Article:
Brownsey, P.J.; Smith-Dodsworth, J.C. 2000: New Zealand ferns and allied plants. Edition 2. David Bateman, Auckland.
Burnard, D.; Shepherd, L.; Perrie, L.; Munkacsi, A. 2016: Phylogenetic relationships of New Zealand Lycopodiaceae. Plant Systematics and Evolution 302: 661–667.
Colenso, W. 1895: A description of two new ferns and one new Lycopodium, lately detected in our New Zealand forests. Transactions and Proceedings of the New Zealand Institute 27: 399–401.
de Lange, P.J.; Murray, B.G.; Datson, P.M. 2004: Contributions to a chromosome atlas of the New Zealand flora – 38. Counts for 50 families. New Zealand Journal of Botany 42: 873–904.
de Lange, P.J.; Rolfe, J.R.; Barkla J.W.; Courtney, S.P.; Champion, P.D.; Perrie, L.R.; Beadel, S.N.; Ford, K.A.; Breitwieser, I.; Schönberger, I.; Hindmarsh-Walls, R.; Heenan, P.B.; Ladley, K. 2018: Conservation status of New Zealand indigenous vascular plants, 2017. New Zealand Threat Classification Series No. 22. [Not Threatened]
de Lange, P.J.; Rolfe, J.R.; Champion, P.D.; Courtney, S.P.; Heenan, P.B.; Barkla, J.W.; Cameron, E.K.; Norton, D.A.; Hitchmough, R.A. 2013: Conservation status of New Zealand indigenous vascular plants, 2012. New Zealand Threat Classification Series 3. Department of Conservation, Wellington. [Not Threatened]
Holub, J. 1985: Transfers of Lycopodium species to Huperzia: with a note on generic classification in Huperziaceae. Folia Geobotanica et Phytotaxonomica 20(1): 67–80.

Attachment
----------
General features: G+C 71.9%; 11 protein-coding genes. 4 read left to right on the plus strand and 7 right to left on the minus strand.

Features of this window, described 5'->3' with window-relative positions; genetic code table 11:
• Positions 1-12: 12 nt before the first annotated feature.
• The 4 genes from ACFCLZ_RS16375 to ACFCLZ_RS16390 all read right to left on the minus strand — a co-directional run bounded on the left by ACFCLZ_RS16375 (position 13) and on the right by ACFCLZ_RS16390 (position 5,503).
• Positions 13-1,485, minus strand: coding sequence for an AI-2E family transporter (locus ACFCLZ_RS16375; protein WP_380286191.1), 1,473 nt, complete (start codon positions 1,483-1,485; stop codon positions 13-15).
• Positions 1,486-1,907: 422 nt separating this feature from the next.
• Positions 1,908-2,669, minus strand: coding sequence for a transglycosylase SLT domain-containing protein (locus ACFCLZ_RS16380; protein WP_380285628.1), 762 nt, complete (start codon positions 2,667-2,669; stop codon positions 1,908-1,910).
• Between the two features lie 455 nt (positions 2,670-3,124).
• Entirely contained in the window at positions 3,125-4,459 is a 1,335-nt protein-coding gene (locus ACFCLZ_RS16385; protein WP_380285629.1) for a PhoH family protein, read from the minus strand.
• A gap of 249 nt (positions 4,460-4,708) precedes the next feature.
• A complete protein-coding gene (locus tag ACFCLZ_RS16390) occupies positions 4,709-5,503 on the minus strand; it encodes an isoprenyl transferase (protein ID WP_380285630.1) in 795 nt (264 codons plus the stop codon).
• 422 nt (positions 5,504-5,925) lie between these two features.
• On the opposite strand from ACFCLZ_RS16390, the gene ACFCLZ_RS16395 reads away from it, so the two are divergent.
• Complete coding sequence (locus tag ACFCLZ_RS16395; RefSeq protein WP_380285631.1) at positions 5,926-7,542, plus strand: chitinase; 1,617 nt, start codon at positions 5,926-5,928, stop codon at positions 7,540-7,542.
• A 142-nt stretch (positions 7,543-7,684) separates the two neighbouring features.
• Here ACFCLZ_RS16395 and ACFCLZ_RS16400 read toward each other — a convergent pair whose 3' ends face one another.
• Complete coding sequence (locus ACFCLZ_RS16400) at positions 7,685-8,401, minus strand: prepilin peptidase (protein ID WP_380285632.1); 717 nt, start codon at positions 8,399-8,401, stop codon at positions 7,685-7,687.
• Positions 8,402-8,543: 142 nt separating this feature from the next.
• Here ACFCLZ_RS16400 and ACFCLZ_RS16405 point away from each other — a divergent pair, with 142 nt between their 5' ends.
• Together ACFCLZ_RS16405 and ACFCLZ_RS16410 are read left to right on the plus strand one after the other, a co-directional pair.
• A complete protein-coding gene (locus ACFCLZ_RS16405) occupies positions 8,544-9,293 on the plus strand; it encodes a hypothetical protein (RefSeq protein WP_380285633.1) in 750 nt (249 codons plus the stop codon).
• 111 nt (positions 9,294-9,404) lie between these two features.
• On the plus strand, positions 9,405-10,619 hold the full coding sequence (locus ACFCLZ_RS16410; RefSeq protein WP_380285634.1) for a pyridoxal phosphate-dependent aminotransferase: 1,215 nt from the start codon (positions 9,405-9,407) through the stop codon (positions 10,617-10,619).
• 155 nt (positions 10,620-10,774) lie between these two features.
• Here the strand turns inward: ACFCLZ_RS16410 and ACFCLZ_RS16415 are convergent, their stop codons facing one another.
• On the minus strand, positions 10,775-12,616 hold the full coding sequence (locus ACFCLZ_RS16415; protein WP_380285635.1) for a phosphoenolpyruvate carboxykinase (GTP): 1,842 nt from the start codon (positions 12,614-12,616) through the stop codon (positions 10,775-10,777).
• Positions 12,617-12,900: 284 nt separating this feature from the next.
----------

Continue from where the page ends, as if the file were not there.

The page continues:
Linnaeus, C. 1753: Species Plantarum. Impensis Laurentii Salvii, Stockholm.
Nessel, H. 1939: Die Bärlappgewächse. Fischer, Jena.
Øllgaard, B. 1987: A revised classification of Lycopodiaceae s. lat. Opera Botanica 92: 153–178.
Palisot de Beauvois, A.M.F.J. 1805: Prodrome des cinquième et sixième familles de l'Aethéogamie. Les mousses. Les lycopodes. Fournier, Paris.
Pichi Sermolli, R.E.G. 1968: Fragmenta pteridologiae I. Webbia 23: 159–722.
Proctor, G.R. 1977: Pteridophyta. In: Howard, R.A. Flora of the Lesser Antilles. Arnold Arboretum, Harvard University, Jamaica Plain, Mass.
Vasconcellos, J. de Carvalho e; Franco, J. do Amaral 1967: Breves notas sobre Licopodiáceas. Boletim da Sociedade Broteriana (Series 2) 41: 23–25.
Zhang, L.; Iwatsuki, K. 2013: Lycopodiaceae. In: Lycopodiaceae through Polypodiaceae. Vol. 2–3. In: Wu, C.Y.; Raven, P.H.; Hong, D.Y. (ed.) Flora of China. Science Press, Beijing, and Missouri Botanical Garden Press, St. Louis.